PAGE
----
Number of emigrants moving to Australia up 80pc
IRISH emigrants are fleeing Down Under with nearly 30,000 people moving to find work in Australia or New Zealand.
More than 45,000 Irish people emigrated in search of a better life last year, an investigation by the Irish Independent has found.
English-speaking destinations are high on the list for would-be emigrants, who are flocking to the Antipodes in their thousands, as well as heading to the UK, USA and Canada.
While research agencies and politicians have clashed over the scale of emigration, our figures chart the precise scale of departures to the five most significant Irish emigrant destinations.
And the statistics reveal that the numbers travelling to Australia to work rose 80pc to 24,316 since 2007. While most are on temporary one-year visas, some will seek long-term opportunities while they are there.
Meanwhile, the number of people travelling to New Zealand rose by 23pc since 2007 -- to 4,444 in the last financial year.
The flow of Irish workers to Canada trebled to 3,462 between 2000 and 2009.
Some 1,708 Irish emigrants also got permanent resident status in the United States, but it is believed the traditional flow of illegal workers from Ireland has largely dried up due to dwindling opportunities there and tighter controls.
But we found nearly 1,000 people are travelling to Britain every month to find work -- with the numbers expected to escalate in the new year.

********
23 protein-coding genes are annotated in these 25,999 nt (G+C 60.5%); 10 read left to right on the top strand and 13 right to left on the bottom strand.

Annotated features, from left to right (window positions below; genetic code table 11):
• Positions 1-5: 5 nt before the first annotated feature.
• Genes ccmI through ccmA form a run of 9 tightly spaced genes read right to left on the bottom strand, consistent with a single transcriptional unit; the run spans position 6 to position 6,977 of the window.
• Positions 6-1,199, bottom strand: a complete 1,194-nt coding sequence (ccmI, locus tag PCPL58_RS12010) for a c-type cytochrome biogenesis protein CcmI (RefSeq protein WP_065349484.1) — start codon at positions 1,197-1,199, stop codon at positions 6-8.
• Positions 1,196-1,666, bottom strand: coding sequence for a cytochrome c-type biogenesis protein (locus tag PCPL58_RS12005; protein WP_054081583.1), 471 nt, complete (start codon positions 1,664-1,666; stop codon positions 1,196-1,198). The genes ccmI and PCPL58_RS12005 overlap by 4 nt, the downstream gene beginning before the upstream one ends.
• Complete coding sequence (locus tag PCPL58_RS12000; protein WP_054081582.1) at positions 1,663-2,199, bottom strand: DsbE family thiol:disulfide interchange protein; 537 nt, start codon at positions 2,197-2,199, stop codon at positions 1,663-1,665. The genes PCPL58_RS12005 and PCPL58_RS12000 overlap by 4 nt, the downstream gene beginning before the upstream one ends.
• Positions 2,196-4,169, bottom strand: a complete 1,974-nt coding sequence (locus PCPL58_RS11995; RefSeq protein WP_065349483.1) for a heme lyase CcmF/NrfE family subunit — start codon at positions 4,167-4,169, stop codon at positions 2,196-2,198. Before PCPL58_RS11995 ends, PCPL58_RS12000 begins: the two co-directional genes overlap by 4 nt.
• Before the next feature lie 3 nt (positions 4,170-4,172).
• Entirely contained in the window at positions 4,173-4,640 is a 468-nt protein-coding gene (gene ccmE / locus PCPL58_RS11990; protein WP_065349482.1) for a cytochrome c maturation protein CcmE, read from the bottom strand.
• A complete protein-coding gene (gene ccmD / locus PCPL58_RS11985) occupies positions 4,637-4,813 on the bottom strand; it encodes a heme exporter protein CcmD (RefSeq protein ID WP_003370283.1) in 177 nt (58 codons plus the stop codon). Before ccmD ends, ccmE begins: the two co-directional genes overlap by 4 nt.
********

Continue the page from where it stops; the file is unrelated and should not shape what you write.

These numbers would be swollen further by illegal and unregistered workers, as well as by emigration to other less mainstream destinations.
The scale of emigration has been a contentious issue amongst economic bodies in recent months. The Central Statistics Office refused to give an estimate in its recent survey on the Irish workforce.
But Australian government figures show that 1,530 permanent settlers from Ireland arrived in the financial year 2008 to 2009.
The number of Irish on one-year working holiday visas also soared to 22,786 -- up from less than 13,000 three years ago.
Immigration figures from Canada reveal that 3,462 Irish people got residency there last year, of which 2,959 were on temporary immigrant visas, and 503 got permanent residency. This is three times the level of Irish emigration to Canada seen a decade ago.
The figures show that 5,630 Irish nationals registered to work in the United Kingdom in the first six months of this year. The figures come from the UK Department of Work and Pensions and are based on national insurance numbers issued to immigrants.
They reveal that 11,050 Irish people emigrated to Britain in 2009, and this is up by 37pc since 2002 when it was just 8,090 a year ago. However, these figures for emigration would be significantly greater if they included building workers from Ireland working in England's black economy.
And the German government said that around 600 Irish nationals had emigrated to Germany during 2009, while another 1,200 had arrived between 2006 and 2008.
The Economic and Social Research Institute (ESRI) predicts that net migration from Ireland will be 60,000 next year -- but with 15,000 people arriving in the country, that means a total of 75,000 people will depart our shores.
The Crosscare agency, which provides advice to emigrants, said they expected the numbers using their service to rise significantly in the new year as that was always a time people looked at their prospects.